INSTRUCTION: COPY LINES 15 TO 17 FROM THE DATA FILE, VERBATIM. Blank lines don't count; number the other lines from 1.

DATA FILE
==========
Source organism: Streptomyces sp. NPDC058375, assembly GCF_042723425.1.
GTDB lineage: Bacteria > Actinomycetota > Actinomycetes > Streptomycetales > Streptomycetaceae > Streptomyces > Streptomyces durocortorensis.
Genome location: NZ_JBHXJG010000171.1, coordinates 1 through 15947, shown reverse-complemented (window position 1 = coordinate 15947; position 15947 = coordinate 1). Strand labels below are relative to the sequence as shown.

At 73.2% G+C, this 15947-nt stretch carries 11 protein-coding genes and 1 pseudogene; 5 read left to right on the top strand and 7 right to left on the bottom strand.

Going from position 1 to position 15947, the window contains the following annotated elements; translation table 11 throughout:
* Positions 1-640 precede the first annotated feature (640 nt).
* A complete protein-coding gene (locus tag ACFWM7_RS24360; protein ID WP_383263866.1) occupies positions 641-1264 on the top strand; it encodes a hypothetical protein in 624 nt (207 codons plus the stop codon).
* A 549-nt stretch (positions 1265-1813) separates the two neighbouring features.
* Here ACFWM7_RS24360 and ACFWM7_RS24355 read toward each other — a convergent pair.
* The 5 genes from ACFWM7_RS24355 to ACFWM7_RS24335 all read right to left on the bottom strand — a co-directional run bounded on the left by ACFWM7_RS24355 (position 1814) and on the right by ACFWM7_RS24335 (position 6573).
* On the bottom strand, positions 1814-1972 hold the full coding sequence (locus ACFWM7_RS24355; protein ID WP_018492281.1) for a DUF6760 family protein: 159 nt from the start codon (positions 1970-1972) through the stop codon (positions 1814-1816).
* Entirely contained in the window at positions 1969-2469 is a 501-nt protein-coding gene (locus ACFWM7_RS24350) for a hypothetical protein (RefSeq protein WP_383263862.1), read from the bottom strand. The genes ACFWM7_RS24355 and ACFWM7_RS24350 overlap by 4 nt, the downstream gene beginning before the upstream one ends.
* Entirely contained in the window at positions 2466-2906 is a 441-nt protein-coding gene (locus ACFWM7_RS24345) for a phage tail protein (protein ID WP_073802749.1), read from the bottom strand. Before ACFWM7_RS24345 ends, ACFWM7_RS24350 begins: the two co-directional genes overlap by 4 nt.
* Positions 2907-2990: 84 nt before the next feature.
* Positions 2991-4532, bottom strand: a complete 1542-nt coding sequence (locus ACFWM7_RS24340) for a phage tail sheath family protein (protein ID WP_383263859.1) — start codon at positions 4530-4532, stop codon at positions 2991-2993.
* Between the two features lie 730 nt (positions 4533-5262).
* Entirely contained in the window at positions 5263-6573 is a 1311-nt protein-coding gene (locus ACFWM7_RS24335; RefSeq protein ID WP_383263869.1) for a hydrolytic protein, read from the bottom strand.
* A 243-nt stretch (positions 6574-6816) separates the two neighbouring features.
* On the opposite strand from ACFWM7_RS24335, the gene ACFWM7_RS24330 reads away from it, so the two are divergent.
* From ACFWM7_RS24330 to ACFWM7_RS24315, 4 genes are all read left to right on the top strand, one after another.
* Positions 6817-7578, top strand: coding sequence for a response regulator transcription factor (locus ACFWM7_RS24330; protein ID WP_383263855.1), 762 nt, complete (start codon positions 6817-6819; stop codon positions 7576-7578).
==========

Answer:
* Positions 2991-4532, bottom strand: a complete 1542-nt coding sequence (locus ACFWM7_RS24340) for a phage tail sheath family protein (protein ID WP_383263859.1) — start codon at positions 4530-4532, stop codon at positions 2991-2993.
* Between the two features lie 730 nt (positions 4533-5262).
* Entirely contained in the window at positions 5263-6573 is a 1311-nt protein-coding gene (locus ACFWM7_RS24335; RefSeq protein ID WP_383263869.1) for a hydrolytic protein, read from the bottom strand.